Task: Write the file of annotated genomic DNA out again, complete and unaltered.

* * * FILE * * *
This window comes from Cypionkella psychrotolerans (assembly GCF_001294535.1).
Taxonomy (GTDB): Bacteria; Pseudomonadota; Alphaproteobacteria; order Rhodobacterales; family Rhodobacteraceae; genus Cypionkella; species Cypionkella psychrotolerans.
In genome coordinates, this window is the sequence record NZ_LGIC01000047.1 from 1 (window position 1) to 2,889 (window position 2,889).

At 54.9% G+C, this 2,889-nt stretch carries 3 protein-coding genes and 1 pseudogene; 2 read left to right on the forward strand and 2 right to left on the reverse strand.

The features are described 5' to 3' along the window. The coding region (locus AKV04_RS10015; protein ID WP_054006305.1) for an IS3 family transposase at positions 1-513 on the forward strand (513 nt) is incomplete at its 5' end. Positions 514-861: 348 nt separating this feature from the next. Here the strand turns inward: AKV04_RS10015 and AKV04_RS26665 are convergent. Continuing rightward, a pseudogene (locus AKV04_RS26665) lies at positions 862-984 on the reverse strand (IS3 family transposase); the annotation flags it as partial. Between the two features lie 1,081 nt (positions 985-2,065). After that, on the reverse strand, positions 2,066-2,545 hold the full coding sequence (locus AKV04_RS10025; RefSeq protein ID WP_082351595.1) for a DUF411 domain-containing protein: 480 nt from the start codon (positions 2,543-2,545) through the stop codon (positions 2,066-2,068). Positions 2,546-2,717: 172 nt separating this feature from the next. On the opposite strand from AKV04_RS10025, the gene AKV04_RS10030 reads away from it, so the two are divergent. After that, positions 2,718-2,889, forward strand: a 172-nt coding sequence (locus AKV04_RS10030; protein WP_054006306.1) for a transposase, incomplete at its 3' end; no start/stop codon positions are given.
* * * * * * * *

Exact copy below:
This window comes from Cypionkella psychrotolerans (assembly GCF_001294535.1).
Taxonomy (GTDB): Bacteria; Pseudomonadota; Alphaproteobacteria; order Rhodobacterales; family Rhodobacteraceae; genus Cypionkella; species Cypionkella psychrotolerans.
In genome coordinates, this window is the sequence record NZ_LGIC01000047.1 from 1 (window position 1) to 2,889 (window position 2,889).

At 54.9% G+C, this 2,889-nt stretch carries 3 protein-coding genes and 1 pseudogene; 2 read left to right on the forward strand and 2 right to left on the reverse strand.

The features are described 5' to 3' along the window. The coding region (locus AKV04_RS10015; protein ID WP_054006305.1) for an IS3 family transposase at positions 1-513 on the forward strand (513 nt) is incomplete at its 5' end. Positions 514-861: 348 nt separating this feature from the next. Here the strand turns inward: AKV04_RS10015 and AKV04_RS26665 are convergent. Continuing rightward, a pseudogene (locus AKV04_RS26665) lies at positions 862-984 on the reverse strand (IS3 family transposase); the annotation flags it as partial. Between the two features lie 1,081 nt (positions 985-2,065). After that, on the reverse strand, positions 2,066-2,545 hold the full coding sequence (locus AKV04_RS10025; RefSeq protein ID WP_082351595.1) for a DUF411 domain-containing protein: 480 nt from the start codon (positions 2,543-2,545) through the stop codon (positions 2,066-2,068). Positions 2,546-2,717: 172 nt separating this feature from the next. On the opposite strand from AKV04_RS10025, the gene AKV04_RS10030 reads away from it, so the two are divergent. After that, positions 2,718-2,889, forward strand: a 172-nt coding sequence (locus AKV04_RS10030; protein WP_054006306.1) for a transposase, incomplete at its 3' end; no start/stop codon positions are given.